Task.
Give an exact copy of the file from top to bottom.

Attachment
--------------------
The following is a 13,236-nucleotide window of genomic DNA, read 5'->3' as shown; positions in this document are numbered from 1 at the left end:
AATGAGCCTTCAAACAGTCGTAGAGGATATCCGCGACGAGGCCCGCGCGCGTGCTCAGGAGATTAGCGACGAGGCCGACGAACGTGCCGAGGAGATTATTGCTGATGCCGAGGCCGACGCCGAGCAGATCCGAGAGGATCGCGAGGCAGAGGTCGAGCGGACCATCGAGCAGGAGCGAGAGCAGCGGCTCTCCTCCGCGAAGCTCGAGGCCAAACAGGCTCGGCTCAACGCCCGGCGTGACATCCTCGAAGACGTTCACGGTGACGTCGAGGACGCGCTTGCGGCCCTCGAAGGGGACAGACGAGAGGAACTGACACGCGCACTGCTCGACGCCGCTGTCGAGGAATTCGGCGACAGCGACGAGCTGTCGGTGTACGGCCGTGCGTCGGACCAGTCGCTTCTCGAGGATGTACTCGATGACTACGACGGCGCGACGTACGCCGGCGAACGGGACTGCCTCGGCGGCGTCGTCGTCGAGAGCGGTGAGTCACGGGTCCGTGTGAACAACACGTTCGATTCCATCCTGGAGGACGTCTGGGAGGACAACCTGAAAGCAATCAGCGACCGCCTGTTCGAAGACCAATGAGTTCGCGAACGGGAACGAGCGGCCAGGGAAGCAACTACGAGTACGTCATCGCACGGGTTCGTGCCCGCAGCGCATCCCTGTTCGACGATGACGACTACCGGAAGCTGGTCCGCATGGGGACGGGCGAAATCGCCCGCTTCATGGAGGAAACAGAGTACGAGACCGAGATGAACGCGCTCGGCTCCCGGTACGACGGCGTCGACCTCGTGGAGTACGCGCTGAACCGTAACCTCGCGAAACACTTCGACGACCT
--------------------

The following is a 13,236-nucleotide window of genomic DNA, read 5'->3' as shown; positions in this document are numbered from 1 at the left end:
AATGAGCCTTCAAACAGTCGTAGAGGATATCCGCGACGAGGCCCGCGCGCGTGCTCAGGAGATTAGCGACGAGGCCGACGAACGTGCCGAGGAGATTATTGCTGATGCCGAGGCCGACGCCGAGCAGATCCGAGAGGATCGCGAGGCAGAGGTCGAGCGGACCATCGAGCAGGAGCGAGAGCAGCGGCTCTCCTCCGCGAAGCTCGAGGCCAAACAGGCTCGGCTCAACGCCCGGCGTGACATCCTCGAAGACGTTCACGGTGACGTCGAGGACGCGCTTGCGGCCCTCGAAGGGGACAGACGAGAGGAACTGACACGCGCACTGCTCGACGCCGCTGTCGAGGAATTCGGCGACAGCGACGAGCTGTCGGTGTACGGCCGTGCGTCGGACCAGTCGCTTCTCGAGGATGTACTCGATGACTACGACGGCGCGACGTACGCCGGCGAACGGGACTGCCTCGGCGGCGTCGTCGTCGAGAGCGGTGAGTCACGGGTCCGTGTGAACAACACGTTCGATTCCATCCTGGAGGACGTCTGGGAGGACAACCTGAAAGCAATCAGCGACCGCCTGTTCGAAGACCAATGAGTTCGCGAACGGGAACGAGCGGCCAGGGAAGCAACTACGAGTACGTCATCGCACGGGTTCGTGCCCGCAGCGCATCCCTGTTCGACGATGACGACTACCGGAAGCTGGTCCGCATGGGGACGGGCGAAATCGCCCGCTTCATGGAGGAAACAGAGTACGAGACCGAGATGAACGCGCTCGGCTCCCGGTACGACGGCGTCGACCTCGTGGAGTACGCGCTGAACCGTAACCTCGCGAAACACTTCGACGACCT